IN ANY SEASON
-- by Dr. Hayes-Bohanan
As I have written on my "Writing Tips" page, "Good writing is the best evidence of clear thinking. It is also hard work." Good writing is not just the avoidance of grammar and style errors, though this is important, and a long list of examples was the first resource for students that I put online, in the 1990s.
Another section of my writing pages provides broader suggestions for becoming a better writer, which can be reduced to one word: READ. Late last year, I shared a short video of the venerable Rep. John Lewis, who shares exactly that admonition with all who will listen, as he knows it is both a benefit of and a prerequisite for liberty: JUST READ.
This post is in response to a general observation as I reach writing-intensive courses. A lot of our geography majors are, sadly, not avid readers. This is revealed by limitations of vocabulary and sentence structure that have only one cure: READING.
As the semester winds down, I want to encourage our majors -- and our alumni and other friends of geography -- to do some serious, geography-related reading this summer. In addition to the suggestions above, this is inspired by a list of a baker's dozen geography titles from the article 13 Books About the Influence of Geography in Our Everyday Lives, which appeared recently on Signature, a web site that promotes reading as a tool of informed citizenry by posting short lists of good books on important topics.
I have read a few of these and have put them all on my Goodreads list, where I will add reviews as I complete some of them over the summer. (That list already includes my reviews of about 20 other books.) In other words, I'm issuing myself the same challenge I'm giving to our students: READ!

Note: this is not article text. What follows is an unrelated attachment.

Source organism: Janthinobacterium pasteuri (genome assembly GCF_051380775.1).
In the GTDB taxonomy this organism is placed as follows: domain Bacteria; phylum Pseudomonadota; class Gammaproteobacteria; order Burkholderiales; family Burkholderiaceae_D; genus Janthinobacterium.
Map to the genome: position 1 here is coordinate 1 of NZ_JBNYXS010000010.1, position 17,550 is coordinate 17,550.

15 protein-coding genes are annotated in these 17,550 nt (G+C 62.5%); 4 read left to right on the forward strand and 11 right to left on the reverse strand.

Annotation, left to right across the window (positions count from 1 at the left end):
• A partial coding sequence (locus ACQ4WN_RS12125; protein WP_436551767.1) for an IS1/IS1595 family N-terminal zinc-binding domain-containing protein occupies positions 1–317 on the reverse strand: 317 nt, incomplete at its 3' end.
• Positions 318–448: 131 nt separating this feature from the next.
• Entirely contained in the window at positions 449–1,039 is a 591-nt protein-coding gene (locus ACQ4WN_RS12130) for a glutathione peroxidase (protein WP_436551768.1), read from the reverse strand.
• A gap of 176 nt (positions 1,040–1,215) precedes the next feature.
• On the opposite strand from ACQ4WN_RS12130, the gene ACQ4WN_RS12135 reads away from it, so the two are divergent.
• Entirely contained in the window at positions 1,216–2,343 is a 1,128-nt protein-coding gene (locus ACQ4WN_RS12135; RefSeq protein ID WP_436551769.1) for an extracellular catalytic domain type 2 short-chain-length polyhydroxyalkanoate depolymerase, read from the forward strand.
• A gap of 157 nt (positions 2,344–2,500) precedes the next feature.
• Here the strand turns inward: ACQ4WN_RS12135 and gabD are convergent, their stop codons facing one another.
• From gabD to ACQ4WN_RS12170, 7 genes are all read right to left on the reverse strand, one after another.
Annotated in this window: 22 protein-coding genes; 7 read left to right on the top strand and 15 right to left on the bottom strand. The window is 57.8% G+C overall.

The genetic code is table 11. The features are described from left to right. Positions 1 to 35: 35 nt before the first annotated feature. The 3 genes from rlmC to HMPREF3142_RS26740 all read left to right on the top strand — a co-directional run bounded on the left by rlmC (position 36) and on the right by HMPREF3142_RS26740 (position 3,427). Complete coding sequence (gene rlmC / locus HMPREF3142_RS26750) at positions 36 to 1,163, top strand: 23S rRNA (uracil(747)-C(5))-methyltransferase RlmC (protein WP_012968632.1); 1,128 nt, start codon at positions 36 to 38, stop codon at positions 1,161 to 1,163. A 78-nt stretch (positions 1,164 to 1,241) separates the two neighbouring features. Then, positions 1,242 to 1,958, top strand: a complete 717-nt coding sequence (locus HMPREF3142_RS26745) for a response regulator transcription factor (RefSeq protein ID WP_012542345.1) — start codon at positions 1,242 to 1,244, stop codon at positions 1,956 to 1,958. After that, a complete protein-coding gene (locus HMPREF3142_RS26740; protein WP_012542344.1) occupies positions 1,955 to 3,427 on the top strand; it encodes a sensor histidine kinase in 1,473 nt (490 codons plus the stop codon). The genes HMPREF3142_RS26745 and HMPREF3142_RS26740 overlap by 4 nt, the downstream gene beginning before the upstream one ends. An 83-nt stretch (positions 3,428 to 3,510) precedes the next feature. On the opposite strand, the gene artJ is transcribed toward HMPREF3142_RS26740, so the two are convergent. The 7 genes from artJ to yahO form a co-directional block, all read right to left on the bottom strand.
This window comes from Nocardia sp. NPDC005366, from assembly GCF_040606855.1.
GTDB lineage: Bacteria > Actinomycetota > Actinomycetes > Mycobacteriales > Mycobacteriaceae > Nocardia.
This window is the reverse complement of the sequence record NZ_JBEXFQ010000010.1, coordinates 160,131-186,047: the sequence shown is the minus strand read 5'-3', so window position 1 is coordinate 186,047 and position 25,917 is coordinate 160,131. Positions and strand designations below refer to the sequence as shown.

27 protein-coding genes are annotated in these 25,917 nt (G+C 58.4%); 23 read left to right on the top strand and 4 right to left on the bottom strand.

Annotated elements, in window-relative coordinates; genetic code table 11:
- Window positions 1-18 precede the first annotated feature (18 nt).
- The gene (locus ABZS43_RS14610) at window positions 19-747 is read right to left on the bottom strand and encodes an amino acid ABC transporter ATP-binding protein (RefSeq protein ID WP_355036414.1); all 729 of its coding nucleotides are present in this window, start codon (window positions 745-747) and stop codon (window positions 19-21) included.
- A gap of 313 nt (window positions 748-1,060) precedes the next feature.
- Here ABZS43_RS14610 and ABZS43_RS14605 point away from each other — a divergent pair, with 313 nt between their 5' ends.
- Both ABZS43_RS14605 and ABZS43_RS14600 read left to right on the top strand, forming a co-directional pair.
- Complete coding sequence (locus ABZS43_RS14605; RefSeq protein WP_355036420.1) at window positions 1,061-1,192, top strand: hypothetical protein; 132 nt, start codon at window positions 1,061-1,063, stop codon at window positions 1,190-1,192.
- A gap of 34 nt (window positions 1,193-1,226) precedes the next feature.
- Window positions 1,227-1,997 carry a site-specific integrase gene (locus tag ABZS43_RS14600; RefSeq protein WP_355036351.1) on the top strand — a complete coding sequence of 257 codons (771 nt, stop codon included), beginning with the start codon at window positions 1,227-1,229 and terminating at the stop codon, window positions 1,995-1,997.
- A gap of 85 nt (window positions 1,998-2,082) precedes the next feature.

I like this list from Signature because it is eclectic and the books included reinforce a basic idea that all geographers know: Place Matters. As I am certain some of my reviews will mention -- based on what I know so far of a few of the titles -- a few of the books stray a bit farther into the environmental determinism camp than I am comfortable with. But reading disparate ideas about place and causation makes us better geographers, so I will be reading from all parts of this list.
In addition to all of the recommendations above, I strongly encourage geographers to explore the book suggestions included in my favorite librarian's Celebrating the States blog. She spent 2010 honoring each of the 50 United States (plus some territories) by reading a book, watching a film, and preparing some food related to that state. I read a few of the books with her, watched most of the films, and helped to eat and/or prepare most of the food. Among the 50-plus titles she lists will be something for every geographer.